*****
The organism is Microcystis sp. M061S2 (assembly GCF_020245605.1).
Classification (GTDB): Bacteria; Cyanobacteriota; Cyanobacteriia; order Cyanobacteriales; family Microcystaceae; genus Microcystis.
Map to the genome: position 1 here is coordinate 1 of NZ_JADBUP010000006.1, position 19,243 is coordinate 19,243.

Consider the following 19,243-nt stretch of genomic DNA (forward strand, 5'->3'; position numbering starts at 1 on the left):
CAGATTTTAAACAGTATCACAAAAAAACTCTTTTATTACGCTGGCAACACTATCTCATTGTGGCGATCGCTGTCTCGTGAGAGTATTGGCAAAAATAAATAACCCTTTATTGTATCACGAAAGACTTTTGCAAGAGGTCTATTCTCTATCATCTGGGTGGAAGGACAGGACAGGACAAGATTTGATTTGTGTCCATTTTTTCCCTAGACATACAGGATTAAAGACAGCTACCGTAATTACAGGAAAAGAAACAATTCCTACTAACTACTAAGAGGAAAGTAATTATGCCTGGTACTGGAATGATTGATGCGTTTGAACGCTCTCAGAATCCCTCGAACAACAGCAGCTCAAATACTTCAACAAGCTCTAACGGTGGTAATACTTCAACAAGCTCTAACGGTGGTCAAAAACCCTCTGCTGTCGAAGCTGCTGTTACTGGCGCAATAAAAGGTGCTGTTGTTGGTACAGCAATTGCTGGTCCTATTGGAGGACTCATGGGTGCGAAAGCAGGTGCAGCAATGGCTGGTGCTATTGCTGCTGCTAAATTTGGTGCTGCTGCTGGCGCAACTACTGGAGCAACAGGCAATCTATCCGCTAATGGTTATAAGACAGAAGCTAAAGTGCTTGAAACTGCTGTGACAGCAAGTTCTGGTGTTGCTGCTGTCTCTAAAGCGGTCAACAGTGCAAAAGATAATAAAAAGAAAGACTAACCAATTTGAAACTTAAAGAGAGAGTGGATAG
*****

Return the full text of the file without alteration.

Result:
The organism is Microcystis sp. M061S2 (assembly GCF_020245605.1).
Classification (GTDB): Bacteria; Cyanobacteriota; Cyanobacteriia; order Cyanobacteriales; family Microcystaceae; genus Microcystis.
Map to the genome: position 1 here is coordinate 1 of NZ_JADBUP010000006.1, position 19,243 is coordinate 19,243.

Consider the following 19,243-nt stretch of genomic DNA (forward strand, 5'->3'; position numbering starts at 1 on the left):
CAGATTTTAAACAGTATCACAAAAAAACTCTTTTATTACGCTGGCAACACTATCTCATTGTGGCGATCGCTGTCTCGTGAGAGTATTGGCAAAAATAAATAACCCTTTATTGTATCACGAAAGACTTTTGCAAGAGGTCTATTCTCTATCATCTGGGTGGAAGGACAGGACAGGACAAGATTTGATTTGTGTCCATTTTTTCCCTAGACATACAGGATTAAAGACAGCTACCGTAATTACAGGAAAAGAAACAATTCCTACTAACTACTAAGAGGAAAGTAATTATGCCTGGTACTGGAATGATTGATGCGTTTGAACGCTCTCAGAATCCCTCGAACAACAGCAGCTCAAATACTTCAACAAGCTCTAACGGTGGTAATACTTCAACAAGCTCTAACGGTGGTCAAAAACCCTCTGCTGTCGAAGCTGCTGTTACTGGCGCAATAAAAGGTGCTGTTGTTGGTACAGCAATTGCTGGTCCTATTGGAGGACTCATGGGTGCGAAAGCAGGTGCAGCAATGGCTGGTGCTATTGCTGCTGCTAAATTTGGTGCTGCTGCTGGCGCAACTACTGGAGCAACAGGCAATCTATCCGCTAATGGTTATAAGACAGAAGCTAAAGTGCTTGAAACTGCTGTGACAGCAAGTTCTGGTGTTGCTGCTGTCTCTAAAGCGGTCAACAGTGCAAAAGATAATAAAAAGAAAGACTAACCAATTTGAAACTTAAAGAGAGAGTGGATAG